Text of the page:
Nathaniel Gresham, the handsome Viscount Hargove, lives a life devoted to familial duty. As his father's eldest son, Nathaniel's identity remains the "heir to the Duke of Langford." But this quiet, restrained life changes the minute he marries sweet Lady Violet Devere.
Oppressed by her family all her life, Violet is longing for her marriage vows to be spoken. Though her arranged marriage to Nathaniel was not a match made for love, they're both looking forward to the comparative freedom of married life. And Violet is determined to show Nathaniel how to enjoy it, both in and out of the bedroom.
I’ve read this author before and enjoyed her books plus the premise sounded good on this one.
The opening pages started out so fun with this hilarious introduction to Nathaniel and his brothers who pull a wedding morning prank on him. The book introduced the rest of the players in this story, their situations, and then it just sort of fizzled out for me so at about 25%, I skimmed. Nada. It just did not draw my interest or seem like a romance. So, I called it and I’m moving on.
In the beginning, I was okay with learning that Violet had led a repressed life so she saw this marriage of convenience as an opportunity to gain some freedom and cut loose while Nathaniel saw it as doing his duty by marrying for friendship rather than love since he couldn’t find love during the several society seasons he tried looking.
But then, this pair just went their separate ways, pursued their separate pursuits, and I didn’t really care. Violet came across more as a petulant teen rather than a twenty something with her immature actions and need to cut loose with little thought for consequences. Nathaniel was nice, but he was preoccupied with family. There was just no chemistry to me and I felt like I was waiting for something to happen that didn’t.
So, no, this one didn’t work out for me. I didn’t hate it other than being annoyed with Violet, but I was not into it at all.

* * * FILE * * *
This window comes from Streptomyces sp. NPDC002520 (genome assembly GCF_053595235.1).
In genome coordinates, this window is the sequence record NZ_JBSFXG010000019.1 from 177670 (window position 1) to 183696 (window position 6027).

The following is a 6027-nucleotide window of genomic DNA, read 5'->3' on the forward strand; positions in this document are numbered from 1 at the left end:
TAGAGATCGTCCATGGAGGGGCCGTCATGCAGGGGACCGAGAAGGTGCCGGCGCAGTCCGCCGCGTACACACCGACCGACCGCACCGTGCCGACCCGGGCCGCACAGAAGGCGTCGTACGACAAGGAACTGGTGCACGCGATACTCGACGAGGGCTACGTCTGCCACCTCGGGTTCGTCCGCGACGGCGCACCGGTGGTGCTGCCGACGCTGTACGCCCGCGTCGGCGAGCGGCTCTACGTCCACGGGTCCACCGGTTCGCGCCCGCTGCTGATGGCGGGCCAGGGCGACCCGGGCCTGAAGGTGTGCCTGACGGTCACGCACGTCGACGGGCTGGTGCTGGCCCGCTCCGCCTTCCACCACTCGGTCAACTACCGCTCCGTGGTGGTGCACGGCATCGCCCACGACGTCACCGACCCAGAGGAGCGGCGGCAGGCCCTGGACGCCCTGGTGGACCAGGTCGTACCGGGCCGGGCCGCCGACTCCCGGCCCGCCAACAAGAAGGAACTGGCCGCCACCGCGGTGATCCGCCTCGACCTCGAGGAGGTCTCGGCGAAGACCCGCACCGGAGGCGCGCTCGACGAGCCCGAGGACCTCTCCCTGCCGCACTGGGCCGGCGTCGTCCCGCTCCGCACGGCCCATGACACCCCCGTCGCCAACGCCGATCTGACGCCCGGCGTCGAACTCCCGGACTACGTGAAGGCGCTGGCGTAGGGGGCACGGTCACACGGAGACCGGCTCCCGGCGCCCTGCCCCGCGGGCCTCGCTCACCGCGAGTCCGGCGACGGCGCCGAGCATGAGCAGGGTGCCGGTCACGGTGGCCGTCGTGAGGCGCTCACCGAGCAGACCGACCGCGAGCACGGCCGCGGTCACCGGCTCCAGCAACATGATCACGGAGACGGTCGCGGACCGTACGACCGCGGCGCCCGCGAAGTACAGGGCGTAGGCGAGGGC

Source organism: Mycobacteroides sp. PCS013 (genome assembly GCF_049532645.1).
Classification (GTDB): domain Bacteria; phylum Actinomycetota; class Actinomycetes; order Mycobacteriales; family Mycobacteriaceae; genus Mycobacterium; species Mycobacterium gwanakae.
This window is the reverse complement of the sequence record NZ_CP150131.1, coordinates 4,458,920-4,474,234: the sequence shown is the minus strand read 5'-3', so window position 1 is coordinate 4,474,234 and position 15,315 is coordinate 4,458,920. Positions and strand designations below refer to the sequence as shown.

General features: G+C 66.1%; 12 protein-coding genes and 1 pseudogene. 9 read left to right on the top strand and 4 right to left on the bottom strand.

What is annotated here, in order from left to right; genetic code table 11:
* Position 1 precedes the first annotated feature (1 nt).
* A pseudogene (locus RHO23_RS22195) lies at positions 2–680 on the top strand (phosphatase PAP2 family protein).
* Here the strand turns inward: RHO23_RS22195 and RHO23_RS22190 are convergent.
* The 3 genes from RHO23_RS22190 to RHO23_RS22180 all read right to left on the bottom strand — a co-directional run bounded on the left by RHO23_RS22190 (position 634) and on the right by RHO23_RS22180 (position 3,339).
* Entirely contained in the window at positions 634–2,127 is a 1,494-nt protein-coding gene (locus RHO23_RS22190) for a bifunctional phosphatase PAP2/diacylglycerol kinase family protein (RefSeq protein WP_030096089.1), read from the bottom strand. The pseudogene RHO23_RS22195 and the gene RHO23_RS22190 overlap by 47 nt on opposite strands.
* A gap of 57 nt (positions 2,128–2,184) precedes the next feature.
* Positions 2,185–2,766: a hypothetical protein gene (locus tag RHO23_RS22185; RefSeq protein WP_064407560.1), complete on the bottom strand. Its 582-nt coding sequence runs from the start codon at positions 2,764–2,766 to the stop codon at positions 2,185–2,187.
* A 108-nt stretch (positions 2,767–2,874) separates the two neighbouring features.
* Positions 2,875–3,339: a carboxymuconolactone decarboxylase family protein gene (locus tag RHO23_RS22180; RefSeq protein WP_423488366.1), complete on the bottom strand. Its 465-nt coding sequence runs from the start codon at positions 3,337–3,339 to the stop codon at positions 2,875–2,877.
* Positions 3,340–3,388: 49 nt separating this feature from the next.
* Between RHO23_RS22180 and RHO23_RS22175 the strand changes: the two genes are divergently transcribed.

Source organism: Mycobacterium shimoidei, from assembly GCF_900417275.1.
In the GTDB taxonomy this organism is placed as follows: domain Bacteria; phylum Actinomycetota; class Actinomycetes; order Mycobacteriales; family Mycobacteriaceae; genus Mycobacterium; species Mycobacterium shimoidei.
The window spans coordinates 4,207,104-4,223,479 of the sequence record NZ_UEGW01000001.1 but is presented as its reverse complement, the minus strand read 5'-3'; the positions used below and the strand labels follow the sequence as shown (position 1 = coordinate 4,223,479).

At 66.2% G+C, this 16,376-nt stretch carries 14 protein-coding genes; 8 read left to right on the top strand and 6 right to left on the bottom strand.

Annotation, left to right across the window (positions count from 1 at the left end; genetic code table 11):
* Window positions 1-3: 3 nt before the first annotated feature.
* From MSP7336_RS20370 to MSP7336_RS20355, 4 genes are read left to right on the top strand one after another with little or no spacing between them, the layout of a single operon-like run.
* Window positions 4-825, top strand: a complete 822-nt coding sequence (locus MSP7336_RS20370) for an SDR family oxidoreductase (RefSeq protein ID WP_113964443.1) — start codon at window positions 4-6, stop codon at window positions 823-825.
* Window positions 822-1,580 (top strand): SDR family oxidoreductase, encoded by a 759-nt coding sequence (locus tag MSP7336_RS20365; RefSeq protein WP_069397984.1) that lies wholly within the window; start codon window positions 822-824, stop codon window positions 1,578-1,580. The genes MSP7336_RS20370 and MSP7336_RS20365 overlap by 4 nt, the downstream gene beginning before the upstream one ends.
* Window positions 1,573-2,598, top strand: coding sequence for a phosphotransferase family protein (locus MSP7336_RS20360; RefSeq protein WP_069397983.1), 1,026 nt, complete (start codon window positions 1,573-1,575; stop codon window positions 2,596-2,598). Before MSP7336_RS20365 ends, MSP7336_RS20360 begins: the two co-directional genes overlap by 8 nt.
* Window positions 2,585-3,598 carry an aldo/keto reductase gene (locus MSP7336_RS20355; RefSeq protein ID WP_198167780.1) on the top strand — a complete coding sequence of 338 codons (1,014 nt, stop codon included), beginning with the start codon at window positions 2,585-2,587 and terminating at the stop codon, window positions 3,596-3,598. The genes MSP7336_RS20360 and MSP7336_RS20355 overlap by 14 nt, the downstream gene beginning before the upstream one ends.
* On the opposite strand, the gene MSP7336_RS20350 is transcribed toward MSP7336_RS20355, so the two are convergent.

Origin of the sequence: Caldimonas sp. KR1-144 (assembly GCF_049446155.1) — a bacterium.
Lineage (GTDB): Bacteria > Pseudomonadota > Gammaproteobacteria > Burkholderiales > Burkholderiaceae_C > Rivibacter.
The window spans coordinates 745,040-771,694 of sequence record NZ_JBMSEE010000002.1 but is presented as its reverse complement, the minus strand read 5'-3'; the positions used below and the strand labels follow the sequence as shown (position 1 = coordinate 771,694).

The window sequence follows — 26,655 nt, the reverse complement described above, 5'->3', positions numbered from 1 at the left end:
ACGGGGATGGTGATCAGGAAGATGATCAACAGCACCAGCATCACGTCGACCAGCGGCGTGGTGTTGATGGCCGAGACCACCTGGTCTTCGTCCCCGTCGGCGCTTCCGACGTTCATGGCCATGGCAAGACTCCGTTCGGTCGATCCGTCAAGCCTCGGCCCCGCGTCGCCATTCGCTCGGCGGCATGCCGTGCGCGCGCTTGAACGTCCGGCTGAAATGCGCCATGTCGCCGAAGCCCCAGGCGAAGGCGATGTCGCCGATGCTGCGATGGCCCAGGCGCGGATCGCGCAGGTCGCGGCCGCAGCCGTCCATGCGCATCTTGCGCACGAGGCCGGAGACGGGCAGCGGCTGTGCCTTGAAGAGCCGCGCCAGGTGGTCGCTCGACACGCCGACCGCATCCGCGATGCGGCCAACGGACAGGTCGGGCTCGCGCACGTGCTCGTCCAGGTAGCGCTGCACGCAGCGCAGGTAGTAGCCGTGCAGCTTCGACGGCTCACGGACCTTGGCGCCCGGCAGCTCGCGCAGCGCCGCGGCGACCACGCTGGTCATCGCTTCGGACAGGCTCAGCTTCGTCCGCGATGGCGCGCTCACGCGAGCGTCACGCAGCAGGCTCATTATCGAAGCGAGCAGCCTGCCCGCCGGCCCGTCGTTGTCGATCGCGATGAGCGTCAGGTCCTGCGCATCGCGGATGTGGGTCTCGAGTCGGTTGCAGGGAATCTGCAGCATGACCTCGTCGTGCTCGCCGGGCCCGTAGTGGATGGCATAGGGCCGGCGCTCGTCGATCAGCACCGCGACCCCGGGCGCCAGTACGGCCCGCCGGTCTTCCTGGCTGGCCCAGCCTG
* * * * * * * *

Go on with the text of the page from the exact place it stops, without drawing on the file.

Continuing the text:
My thanks to Sourcebooks Casablanca for providing this book for review.Rescue Me by Rachel Gibson
She’s 33, unmarried, and stuffed into a Bubble Yum pink bridesmaid dress. And the whole town wants to fix her up with anyone with a dental plan...
Who’s going to rescue Sadie Hollowell now? Everyone in Lovett, Texas knows Sadie has always been a ‘notional’ kind of gal. She got a notion to leave town ASAP and never visit her daddy (bless his heart). Now, she’s back and got the notion to invite a good-looking, hard-muscled, total stranger to her cousin’s wedding. Better a stranger than some of the losers she’s dated.
Vince Haven got his muscles the hard way -- as a Navy SEAL in Afghanistan. He’s staying in Lovett to visit his crazy aunt -- the proprietor of the local Gas N Go. Before he can get the heck back out of the small town, his aunt makes him an offer he can’t refuse. Maybe he’ll stick around Lovett for a while. Maybe he’ll make a ‘go’ of the Gas N Go. Maybe he’ll rescue Sadie out of that pink dress!
My first time trying this author, but not my first rodeo with small-town Texas light romance. I was eager to dive in and have some fun and it started that way. The quote-able Sadie Jo was a hoot as this bird of a different feather was headed back to her hometown for a family wedding and encountered the smoldering hot former Navy SEAL by his broken down truck.
Rescue Me is book three in the Lovett Texas series. The hero’s sister was a previous books heroine, but this one stands fine on its own.
So, I was loving this one until I wasn’t. I got 25% in and then set it aside and had no trouble walking away to do other stuff and read other books. This one has all the elements I usually enjoy and I was already smiling and laughing over some quote-able lines in the first chapter. But then, I felt things start to slog and get irritating.
I’m pretty sure it is a mood and not the book because I was starting to get annoyed with piddling things that don’t normally get to me and losing interest even when there were things that would normally keep me reading. Sadie is adamant (me thinks she protests too much sort of adamant) against everything about her small town, her happy singlehood, and has trouble with her emotionally unavailable father. The continuous focus on her single-ism by the people in Lovett, Sadie’s putdown of the community, and I struggled with Vince, the hero, who had the tough guy who doesn’t do relationships, too. On the other side of the coin, it was just setting out some of the plot threads with Vince’s business opportunity with his aunt’s convenience store and finding a purpose and Sadie’s dad’s collapse and their chance to connect.
So, I’m stopping for now and I’ll pick it up later when I’m more in the mood to appreciate it. Those who enjoy small town contemporary light yet spicy romance should take a look-see.
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